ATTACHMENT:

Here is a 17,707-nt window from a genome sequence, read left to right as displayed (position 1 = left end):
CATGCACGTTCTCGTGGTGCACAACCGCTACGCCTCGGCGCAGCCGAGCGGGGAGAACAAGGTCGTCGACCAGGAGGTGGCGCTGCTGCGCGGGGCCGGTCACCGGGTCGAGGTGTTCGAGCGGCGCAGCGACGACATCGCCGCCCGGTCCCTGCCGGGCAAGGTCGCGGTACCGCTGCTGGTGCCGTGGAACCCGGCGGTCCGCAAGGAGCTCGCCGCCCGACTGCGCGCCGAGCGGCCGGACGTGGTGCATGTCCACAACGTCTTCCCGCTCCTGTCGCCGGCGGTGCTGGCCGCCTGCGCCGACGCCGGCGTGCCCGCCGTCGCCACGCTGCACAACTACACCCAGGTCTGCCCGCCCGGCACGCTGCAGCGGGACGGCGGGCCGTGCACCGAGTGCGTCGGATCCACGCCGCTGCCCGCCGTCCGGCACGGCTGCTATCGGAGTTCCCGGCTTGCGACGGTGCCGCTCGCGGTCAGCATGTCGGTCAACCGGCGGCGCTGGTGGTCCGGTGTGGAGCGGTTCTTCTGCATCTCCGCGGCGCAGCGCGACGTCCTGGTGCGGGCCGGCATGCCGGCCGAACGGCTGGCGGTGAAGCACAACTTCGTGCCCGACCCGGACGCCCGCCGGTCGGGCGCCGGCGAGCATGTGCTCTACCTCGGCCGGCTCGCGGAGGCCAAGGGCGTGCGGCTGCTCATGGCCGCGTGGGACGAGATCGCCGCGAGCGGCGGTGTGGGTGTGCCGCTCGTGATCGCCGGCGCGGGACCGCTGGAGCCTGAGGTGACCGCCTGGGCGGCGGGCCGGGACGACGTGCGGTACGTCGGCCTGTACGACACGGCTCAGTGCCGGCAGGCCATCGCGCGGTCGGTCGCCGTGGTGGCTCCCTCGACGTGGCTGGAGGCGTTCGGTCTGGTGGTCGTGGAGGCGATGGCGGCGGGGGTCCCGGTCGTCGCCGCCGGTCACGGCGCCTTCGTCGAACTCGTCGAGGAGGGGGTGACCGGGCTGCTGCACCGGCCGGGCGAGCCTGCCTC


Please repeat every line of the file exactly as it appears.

Here is a 17,707-nt window from a genome sequence, read left to right as displayed (position 1 = left end):
CATGCACGTTCTCGTGGTGCACAACCGCTACGCCTCGGCGCAGCCGAGCGGGGAGAACAAGGTCGTCGACCAGGAGGTGGCGCTGCTGCGCGGGGCCGGTCACCGGGTCGAGGTGTTCGAGCGGCGCAGCGACGACATCGCCGCCCGGTCCCTGCCGGGCAAGGTCGCGGTACCGCTGCTGGTGCCGTGGAACCCGGCGGTCCGCAAGGAGCTCGCCGCCCGACTGCGCGCCGAGCGGCCGGACGTGGTGCATGTCCACAACGTCTTCCCGCTCCTGTCGCCGGCGGTGCTGGCCGCCTGCGCCGACGCCGGCGTGCCCGCCGTCGCCACGCTGCACAACTACACCCAGGTCTGCCCGCCCGGCACGCTGCAGCGGGACGGCGGGCCGTGCACCGAGTGCGTCGGATCCACGCCGCTGCCCGCCGTCCGGCACGGCTGCTATCGGAGTTCCCGGCTTGCGACGGTGCCGCTCGCGGTCAGCATGTCGGTCAACCGGCGGCGCTGGTGGTCCGGTGTGGAGCGGTTCTTCTGCATCTCCGCGGCGCAGCGCGACGTCCTGGTGCGGGCCGGCATGCCGGCCGAACGGCTGGCGGTGAAGCACAACTTCGTGCCCGACCCGGACGCCCGCCGGTCGGGCGCCGGCGAGCATGTGCTCTACCTCGGCCGGCTCGCGGAGGCCAAGGGCGTGCGGCTGCTCATGGCCGCGTGGGACGAGATCGCCGCGAGCGGCGGTGTGGGTGTGCCGCTCGTGATCGCCGGCGCGGGACCGCTGGAGCCTGAGGTGACCGCCTGGGCGGCGGGCCGGGACGACGTGCGGTACGTCGGCCTGTACGACACGGCTCAGTGCCGGCAGGCCATCGCGCGGTCGGTCGCCGTGGTGGCTCCCTCGACGTGGCTGGAGGCGTTCGGTCTGGTGGTCGTGGAGGCGATGGCGGCGGGGGTCCCGGTCGTCGCCGCCGGTCACGGCGCCTTCGTCGAACTCGTCGAGGAGGGGGTGACCGGGCTGCTGCACCGGCCGGGCGAGCCTGCCTC